What to do if Your Pet Needs Veterinary Urgent Care
Nobody wants to go to the emergency room, but the fact is that most people (and their pets) will face an emergency at some point. Bringing your pet to the urgent care or ER is bound to be stressful, but you can reduce your anxiety by knowing when your pet needs to go to the ER, what will happen when you get there, and exactly where you'll go in an emergency situation. Keep in mind that same-day urgent care is a great alternative to the veterinary ER, so don’t wait until evening to get your pet the help they need.
When is Veterinary Urgent Care Required?
One of the hardest choices most pet owners make in their pet's lifetime is whether to take their pet to the ER or not. It can be hard to tell whether something is an emergency or if it can wait for an appointment. After all, going to the veterinary ER is stressful and scary, and it can be expensive too.
OKC Vet Campus, the best emergency vet OKC Central, charges reasonable prices for veterinary urgent care, but if the emergency happens after hours, an ER visit may be required. Here are a few situations in which veterinary urgent care it is likely necessary:
Hit by Car
Unfortunately, dogs and cats being hit by cars is extremely common. Cats often sleep on or near vehicles. Dogs who escape their leash or house frequently seem to have little awareness of vehicles or roads.
Being hit by a car is often serious, but not always. Many times, dogs and cats do just fine without any veterinary intervention after a collision with a vehicle. However, it can be next to impossible to tell whether your dog or cat needs immediate medical attention or not.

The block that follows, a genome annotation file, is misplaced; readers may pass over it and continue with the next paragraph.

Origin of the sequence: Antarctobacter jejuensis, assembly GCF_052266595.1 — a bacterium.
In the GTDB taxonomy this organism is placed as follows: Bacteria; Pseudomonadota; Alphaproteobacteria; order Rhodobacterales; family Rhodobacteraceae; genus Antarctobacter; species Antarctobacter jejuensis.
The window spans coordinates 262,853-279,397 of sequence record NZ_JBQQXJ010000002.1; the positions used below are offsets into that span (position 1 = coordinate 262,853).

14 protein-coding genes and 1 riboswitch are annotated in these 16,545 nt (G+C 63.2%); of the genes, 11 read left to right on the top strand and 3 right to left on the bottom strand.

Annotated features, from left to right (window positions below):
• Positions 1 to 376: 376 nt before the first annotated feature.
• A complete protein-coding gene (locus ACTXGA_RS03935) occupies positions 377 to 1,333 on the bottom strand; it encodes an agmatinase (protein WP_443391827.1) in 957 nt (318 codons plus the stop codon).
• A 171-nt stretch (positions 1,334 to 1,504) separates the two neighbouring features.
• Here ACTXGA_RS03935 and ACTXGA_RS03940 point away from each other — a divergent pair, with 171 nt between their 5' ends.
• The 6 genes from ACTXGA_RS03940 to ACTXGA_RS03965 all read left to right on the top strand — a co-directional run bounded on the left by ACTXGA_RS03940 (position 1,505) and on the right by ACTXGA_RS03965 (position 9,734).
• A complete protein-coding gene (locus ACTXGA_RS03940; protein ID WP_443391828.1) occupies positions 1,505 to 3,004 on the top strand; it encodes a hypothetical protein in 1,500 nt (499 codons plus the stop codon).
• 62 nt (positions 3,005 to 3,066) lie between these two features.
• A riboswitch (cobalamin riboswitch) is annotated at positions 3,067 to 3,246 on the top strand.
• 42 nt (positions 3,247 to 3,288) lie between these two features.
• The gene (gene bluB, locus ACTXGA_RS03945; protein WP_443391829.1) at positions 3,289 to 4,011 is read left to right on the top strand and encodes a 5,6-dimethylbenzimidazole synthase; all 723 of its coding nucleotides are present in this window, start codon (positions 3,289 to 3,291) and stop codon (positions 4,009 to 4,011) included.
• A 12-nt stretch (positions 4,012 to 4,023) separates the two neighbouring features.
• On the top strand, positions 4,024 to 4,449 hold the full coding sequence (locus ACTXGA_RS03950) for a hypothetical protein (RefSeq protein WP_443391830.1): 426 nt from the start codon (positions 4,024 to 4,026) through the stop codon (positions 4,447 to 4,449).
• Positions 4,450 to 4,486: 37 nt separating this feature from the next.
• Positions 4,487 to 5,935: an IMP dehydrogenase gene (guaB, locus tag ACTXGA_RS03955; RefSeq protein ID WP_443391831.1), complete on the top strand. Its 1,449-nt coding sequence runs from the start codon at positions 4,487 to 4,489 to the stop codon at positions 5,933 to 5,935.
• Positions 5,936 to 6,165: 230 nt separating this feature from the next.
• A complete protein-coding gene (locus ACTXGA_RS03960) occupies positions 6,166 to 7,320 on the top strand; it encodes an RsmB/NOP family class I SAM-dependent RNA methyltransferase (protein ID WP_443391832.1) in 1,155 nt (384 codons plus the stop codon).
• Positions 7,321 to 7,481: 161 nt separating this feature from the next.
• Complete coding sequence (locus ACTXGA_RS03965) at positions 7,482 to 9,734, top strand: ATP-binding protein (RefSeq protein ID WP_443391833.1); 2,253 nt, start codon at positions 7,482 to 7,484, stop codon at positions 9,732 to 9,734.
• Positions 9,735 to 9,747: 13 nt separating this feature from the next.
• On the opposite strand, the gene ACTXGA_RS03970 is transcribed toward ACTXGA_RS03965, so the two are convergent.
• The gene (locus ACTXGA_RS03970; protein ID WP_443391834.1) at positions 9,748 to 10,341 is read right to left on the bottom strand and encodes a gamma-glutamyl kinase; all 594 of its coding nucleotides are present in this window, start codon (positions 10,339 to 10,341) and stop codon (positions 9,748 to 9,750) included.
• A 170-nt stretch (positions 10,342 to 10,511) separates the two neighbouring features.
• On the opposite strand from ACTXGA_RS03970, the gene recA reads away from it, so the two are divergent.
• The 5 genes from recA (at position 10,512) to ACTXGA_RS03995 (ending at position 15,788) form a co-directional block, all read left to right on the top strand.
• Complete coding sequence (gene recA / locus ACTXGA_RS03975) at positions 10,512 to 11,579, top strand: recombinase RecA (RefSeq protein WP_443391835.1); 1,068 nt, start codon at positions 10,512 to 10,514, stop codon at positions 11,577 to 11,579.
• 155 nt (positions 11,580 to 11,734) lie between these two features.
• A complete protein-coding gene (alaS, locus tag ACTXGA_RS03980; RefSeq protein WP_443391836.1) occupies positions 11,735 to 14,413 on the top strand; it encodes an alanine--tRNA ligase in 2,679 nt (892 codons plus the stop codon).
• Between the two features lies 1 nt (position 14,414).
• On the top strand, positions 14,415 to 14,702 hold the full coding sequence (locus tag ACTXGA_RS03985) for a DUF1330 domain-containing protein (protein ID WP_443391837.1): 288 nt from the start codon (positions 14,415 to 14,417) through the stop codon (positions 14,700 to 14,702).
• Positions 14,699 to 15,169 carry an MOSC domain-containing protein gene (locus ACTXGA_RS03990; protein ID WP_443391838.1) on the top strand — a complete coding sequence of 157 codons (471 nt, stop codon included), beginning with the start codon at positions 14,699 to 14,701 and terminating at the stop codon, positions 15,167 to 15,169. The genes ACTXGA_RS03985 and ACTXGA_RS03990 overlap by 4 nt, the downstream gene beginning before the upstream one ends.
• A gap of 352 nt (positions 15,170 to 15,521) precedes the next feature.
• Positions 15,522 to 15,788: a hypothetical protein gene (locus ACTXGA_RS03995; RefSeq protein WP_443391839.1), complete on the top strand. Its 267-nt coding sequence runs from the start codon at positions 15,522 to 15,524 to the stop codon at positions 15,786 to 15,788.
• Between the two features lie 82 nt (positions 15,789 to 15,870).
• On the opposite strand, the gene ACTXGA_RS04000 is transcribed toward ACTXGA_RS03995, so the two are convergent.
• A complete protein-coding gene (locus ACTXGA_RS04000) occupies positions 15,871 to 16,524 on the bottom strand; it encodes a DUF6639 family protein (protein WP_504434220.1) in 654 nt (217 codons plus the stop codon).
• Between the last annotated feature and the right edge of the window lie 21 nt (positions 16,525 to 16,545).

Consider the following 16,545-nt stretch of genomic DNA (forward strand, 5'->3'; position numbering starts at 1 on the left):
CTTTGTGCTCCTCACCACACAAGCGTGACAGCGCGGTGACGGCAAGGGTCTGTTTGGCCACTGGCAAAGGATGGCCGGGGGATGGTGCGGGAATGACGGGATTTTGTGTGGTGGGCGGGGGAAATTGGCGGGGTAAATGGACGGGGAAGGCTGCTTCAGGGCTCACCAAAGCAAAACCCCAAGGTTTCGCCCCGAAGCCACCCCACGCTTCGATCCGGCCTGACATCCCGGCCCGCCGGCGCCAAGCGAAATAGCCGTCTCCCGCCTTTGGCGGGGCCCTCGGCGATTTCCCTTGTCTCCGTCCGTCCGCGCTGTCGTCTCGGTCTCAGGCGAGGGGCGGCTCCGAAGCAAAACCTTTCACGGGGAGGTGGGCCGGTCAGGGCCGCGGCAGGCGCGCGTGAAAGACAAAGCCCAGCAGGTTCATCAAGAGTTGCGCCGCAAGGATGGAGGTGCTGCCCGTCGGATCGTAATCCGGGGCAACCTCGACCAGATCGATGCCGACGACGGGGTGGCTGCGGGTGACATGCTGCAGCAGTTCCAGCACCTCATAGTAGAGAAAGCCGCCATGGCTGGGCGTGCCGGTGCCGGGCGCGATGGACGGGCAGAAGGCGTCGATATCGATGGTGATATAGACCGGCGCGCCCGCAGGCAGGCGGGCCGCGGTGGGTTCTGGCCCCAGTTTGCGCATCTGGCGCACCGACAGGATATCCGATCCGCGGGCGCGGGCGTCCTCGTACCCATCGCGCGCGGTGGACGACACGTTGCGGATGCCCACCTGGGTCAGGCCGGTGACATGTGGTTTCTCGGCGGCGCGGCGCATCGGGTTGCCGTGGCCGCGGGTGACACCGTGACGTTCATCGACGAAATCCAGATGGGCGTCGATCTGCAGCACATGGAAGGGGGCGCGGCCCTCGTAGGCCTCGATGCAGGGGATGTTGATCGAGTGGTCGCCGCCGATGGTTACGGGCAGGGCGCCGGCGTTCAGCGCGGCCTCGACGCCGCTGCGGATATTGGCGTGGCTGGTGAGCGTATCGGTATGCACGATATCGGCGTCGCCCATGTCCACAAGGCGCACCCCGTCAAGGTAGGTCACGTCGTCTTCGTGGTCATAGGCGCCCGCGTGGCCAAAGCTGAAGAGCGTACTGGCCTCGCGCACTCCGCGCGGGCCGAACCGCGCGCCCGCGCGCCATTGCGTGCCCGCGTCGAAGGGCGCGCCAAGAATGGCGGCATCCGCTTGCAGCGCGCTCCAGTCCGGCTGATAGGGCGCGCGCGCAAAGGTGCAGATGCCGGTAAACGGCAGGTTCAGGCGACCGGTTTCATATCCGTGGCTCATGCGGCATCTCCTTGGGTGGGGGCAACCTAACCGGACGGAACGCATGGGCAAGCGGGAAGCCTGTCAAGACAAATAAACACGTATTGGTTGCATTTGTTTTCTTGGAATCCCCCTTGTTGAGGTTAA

Animals are often in a state of shock after being hit by a vehicle, so they may not appear to be in pain or stressed although they are. Collisions with vehicles can result in internal injuries that may not be immediately obvious but can be deadly. If your pet has been hit by a car, it's best to bring them to the urgent care or ER, whether or not they appear to be injured.
Attacked by Another Animal
It's normal for dogs and cats to get into scuffles. Cats may not return home for a couple days, and when they do return, they may have wounds from a fight with another animal. Dogs get into scuffles with other dogs in the household or the neighborhood.
Sometimes injuries are very slight, perhaps just a scrape or a couple of cuts. Other times, the damage can be extensive. If your pet has been severely attacked by an animal, it will probably be obvious that it needs veterinary care.
However, even if your pet has only a few scratches, it may be best to bring them into urgent care, especially if you don't know what animal attacked them. Animal scratches and bites become infected easily. If the attacking animal was carrying a virus or bacteria in their saliva, your pet may need to be tested and vaccinated for it.
Persistently Not Bearing Weight
Dogs and cats get twisted ankles and pulled muscles just like people do. Often, all that's needed is a little bit of time and rest for them to begin bearing weight on the affected limb again. However, if a couple of days have gone by and your pet still isn't puting weight on a limb, or if your pet isn't bearing weight and appears to be extremely painful or has any other symptoms, a trip to urgent care is in order.
Your pet could have broken a bone or they may be suffering from a degenerative issue like luxating patella or hip dysplasia. None of these conditions will resolve on their own, and they can be very painful.
Poisoning or Allergic Reaction
There are all kinds of toxins in your pet's environment, many of which are completely innocuous to you. Raisins and grapes, artificial sugar in gum or peanut butter, and household plants can all be poisonous to your pet.
Allergic reactions are also very common. Some pets have an allergic reaction to a vaccine or medication, while others are acutely allergic to a bee sting or a food.
Recognizing an allergic reaction or poisoning can be challenging. Vomiting, diarrhea, and lethargy are common symptoms, but these may also just be indicative of your pet having eaten something they shouldn't.